(Photo by Kevin Monko)
TEDxPhiladelphia was all about our city as “The Workshop of the World,” and they had the goods to prove it.
NextFab Studio built the TEDxPhiladelphia sign that acted as the backdrop to every talk. The Department of Making + Doing built the red “X” pins found on many a lapel. There was even a Maker Faire in the basement of Temple University’s Performing Arts Center, which hosted the volunteer-run, sold-out event that showcased local artisans.
Below, find some of the day’s highlights.
Best Call to Action
Nikki Adeli has a challenge for adults: Believe in her generation. The high schooler at Science Leadership Academy is tired of hearing about how she and her peers are the future leaders of tomorrow—she thinks they can be the leaders of today, with a little help from their teachers.
In her talk, Nikki expounded on her experience as the daughter of Iranian immigrants and a student in the American education system. Take the focus off test-taking, she says, and give students what they really need, like volunteer opportunities and internships. We’re failing our students by not holding them to higher expectations, and not giving them the tools to help them actually reach them.
Best Accessibility Advocate
Austin Seraphin lists the time he bought his first iPhone as one of the moments that changed his life forever. That’s because Seraphin was born blind — and the iPhone has features built into it, like VoiceOver, that allow anyone, including the visually impaired, to use it. Everything should be like that, he says — accessible at its core, rather than as an afterthought. A self-taught programmer since age seven, Seraphin believes that everyone — startups, corporations, even the city of Philadelphia — can make a conscious effort to be accessible. “It’s in our DNA,” he says, and after listening to him speak, you’ll believe it too.
Most Positive Outlook
What is industrial design? Bresslergroup‘s Mathieu Turpault says it’s creating beautiful products for the everyday. But the beautiful, useful objects of his grandfather’s time are slowly disappearing.
You no longer have to get up and switch on the thermostat because you can do it from your phone.
Turpault is OK with this: “We’re changing,” he says, as he tells us about the time his son laughed at a lewd episode of South Park on his tablet while simultaneously playing a video game. As technology advances and we along with it, industrial designers like Turpault are tasked with reinventing themselves professionally. The question, he says, is: Is Philadelphia ready to reinvent itself and stay relevant?
Best Take on Neighborhoods
Advocates fought for Chinatown, and that’s why we have Chinatown (and not something like Washington, D.C.’s non-Chinatown), said TEDxPhilly veteran Chris Bartlett. The executive director of William Way LGBT Community Center used the history of Philly’s Chinatown to talk about how Philadelphians should fight for their neighborhoods.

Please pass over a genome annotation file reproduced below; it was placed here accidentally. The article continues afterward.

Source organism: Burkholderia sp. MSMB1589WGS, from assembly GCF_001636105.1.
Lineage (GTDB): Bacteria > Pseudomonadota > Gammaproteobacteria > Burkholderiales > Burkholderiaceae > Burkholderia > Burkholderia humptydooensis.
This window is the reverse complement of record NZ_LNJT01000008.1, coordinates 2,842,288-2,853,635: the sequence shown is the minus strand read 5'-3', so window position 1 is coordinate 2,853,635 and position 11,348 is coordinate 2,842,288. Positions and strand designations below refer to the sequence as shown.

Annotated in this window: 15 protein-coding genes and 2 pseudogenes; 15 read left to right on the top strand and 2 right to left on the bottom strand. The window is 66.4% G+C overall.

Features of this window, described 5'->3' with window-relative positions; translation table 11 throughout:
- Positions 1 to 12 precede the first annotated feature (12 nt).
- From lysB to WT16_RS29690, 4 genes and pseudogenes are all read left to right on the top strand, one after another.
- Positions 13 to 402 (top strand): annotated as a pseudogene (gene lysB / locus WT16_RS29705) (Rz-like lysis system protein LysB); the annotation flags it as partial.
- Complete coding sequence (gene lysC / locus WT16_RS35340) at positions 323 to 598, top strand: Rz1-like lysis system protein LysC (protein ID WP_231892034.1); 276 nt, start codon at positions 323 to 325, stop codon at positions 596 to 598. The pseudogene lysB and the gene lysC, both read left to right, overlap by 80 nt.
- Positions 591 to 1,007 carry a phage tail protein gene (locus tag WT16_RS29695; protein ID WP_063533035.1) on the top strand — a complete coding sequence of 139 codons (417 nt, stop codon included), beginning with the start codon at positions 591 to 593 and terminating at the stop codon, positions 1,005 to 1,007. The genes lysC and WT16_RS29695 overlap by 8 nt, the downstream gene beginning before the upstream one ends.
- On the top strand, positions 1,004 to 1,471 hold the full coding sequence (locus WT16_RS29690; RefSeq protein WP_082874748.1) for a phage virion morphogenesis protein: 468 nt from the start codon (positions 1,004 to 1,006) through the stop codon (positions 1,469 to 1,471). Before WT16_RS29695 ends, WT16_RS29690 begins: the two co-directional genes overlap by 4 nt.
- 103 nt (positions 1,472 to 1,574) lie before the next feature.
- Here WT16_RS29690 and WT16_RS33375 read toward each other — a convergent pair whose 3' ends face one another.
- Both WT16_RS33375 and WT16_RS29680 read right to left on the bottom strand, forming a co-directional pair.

Bartlett took us back his first days in the Gayborhood, naming landmarks like Woody’s and Giovanni’s Room as pillars of the community. He also left us with this great definition of maps: the power of maps is that they help you imagine the neighborhood that you call yours.
Most “Whoa” Moment
“Could we transform the body into an interactive interface?” asked Genevieve Dion, who runs Dexel’s wearable technology lab. Let’s think about clothing as a device, rather than a container of technology, she said.
Most Almost Relevant History Lesson
Jack Lucid of Disston Precision Saw Works gave a talk with plenty of laugh cues, but not much coherence. The Disston Saw Works in Tacony, which Lucid called a “former vacation spot” for the more urban Philadelphians of the 19th century, was once one of the nation’s largest industrial employers, with a history of corporate responsibility that Lucid seemed proud to relay. But in talking about the ways in which a seemingly obsolete business like precision saw making has managed to stay modern and relevant, Lucid seemed to miss some prime opportunities to drop a few nuggets of overarching wisdom about how Philadelphia manufacturing might also be able to reinvent itself.
It’s not common to see a TED speaker use notecards. But Jim MacMillan of the Gun Crisis reporting project used the visual component of his presentation to display some poignantly vivid–if sometimes hard to look at without diverting your eyes–images from his partner in the gun violence reporting project, photographer Joe Kaczmarek.
With no talking points to follow along on the big screen, MacMillan went with some tried and true note cards. As a testament to the impact of Kaczmarek and MacMillan’s co-reporting project, the heftiness of the visuals and the sincerity of MacMillan’s call to action (“When are you going to do something about it?”) drove home the idea that, while the Gun Crisis has begun “shifting the media cliches” about gun violence in Philadelphia, the conversation is still far from finished.
Best Use of Metaphor
Natalie Nixon‘s talk “Doin’ the Thing: The Future of Work is Jazz” about how her life-long love of jazz led to her rethinking of working environments certainly “did the thing.”
As the director of the Strategic Design MBA program at Philadelphia University, Nixon is responsible for pushing the creative possibilities of organizational management. Using Frank J. Barrett’s seven principles of how creativity and improvisation in jazz correlate to organizational learning, Nixon explained how allowing coworkers to “riff a little” and improvise often leads to outstanding innovation and creative results. (It’s how a Google employee was given the freedom to develop Gmail.)
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